Saturday, January 10
THE FONDA THEATRE
As part of the burgeoning Minneapolis alt-rock scene of the mid-’80s that also spawned The Replacements, Hüsker Dü and Soul Asylum, The Jayhawks’ blend of rock and country helped usher in a new brand of alternative rock. While the band’s most productive years were well over a decade ago, they are reuniting this year after a short hiatus in support of September’s reissues of Sound of Lies, Smile and Rainy Day Music. These were the records that followed co-founder Mark Olson’s departure in 1995. The group’s 1997 touring lineup, led by Gary Louris, will be playing material primarily from those three albums, since those songs have largely disappeared from the band’s live show in recent years. — Daniel Kohn
Saturday, January 10 (cont'd)
EL REY THEATRE
Newish, much buzzed-about U.K. outfit Snakehips return to North America for a second tour of mostly sold-out dates. The production and remix duo, highly influenced by ’90s R&B and golden-era hip-hop, gained global listenership with future-soul/electronica singles “On & On” and “Days Without You,” along with genre-blurring remixes for The Weeknd, Banks and Raury. Self-professed “suckers for anything with cool soul samples and old drum beats,” Oliver Lee and James Carter have had quite an active 2014, finishing up North American and European tours and performing at such acclaimed musical festivals as Glastonbury and Longitude. A Snakehips show is usually a high-energy one, marked by custom visuals, lighting and sonic excellence. — Jacqueline Michael Whatley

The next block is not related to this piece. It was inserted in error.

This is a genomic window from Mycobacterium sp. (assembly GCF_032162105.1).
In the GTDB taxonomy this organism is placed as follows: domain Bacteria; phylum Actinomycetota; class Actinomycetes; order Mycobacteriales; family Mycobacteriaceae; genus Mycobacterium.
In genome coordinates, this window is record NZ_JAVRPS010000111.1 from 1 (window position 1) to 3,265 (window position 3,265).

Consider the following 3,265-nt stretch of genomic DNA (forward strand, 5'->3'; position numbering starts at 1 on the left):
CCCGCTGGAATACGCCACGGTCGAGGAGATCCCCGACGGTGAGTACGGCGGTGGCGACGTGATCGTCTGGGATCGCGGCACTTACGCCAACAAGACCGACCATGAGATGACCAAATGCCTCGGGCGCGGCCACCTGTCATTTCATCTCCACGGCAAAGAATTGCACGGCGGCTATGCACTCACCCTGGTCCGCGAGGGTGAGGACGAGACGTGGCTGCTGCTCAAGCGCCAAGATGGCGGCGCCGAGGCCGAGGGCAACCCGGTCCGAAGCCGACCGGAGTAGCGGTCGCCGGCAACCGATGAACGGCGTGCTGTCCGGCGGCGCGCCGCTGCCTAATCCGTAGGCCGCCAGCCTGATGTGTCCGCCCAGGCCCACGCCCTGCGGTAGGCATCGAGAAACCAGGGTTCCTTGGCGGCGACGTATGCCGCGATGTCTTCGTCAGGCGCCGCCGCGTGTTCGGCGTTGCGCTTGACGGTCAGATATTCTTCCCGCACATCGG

As an occasional music journalist and longtime songwriter, Ian Hunter has always been more willing than most musicians to demystify the rock industry. His bleary-eyed 1972 journal, Diary of a Rock ’n’ Roll Star, written during a tour with his old band Mott the Hoople, was one of the first truly incisive and revealing autobiographies by a classic rocker. When Hunter wasn’t commenting on the history surrounding him in memorable glitter-pop anthems such as “The Golden Age of Rock ’n’ Roll,” he was making it, bridging the gap between David Bowie and fervent Mott acolytes The Clash. Apart from several Mott the Hoople reunions in 2009 and 2013, Hunter has mainly focused on his extensive solo career, from collaborations with the brilliant late guitar hero Mick Ronson to a new live album with his current backing group, the Rant Band. — Falling James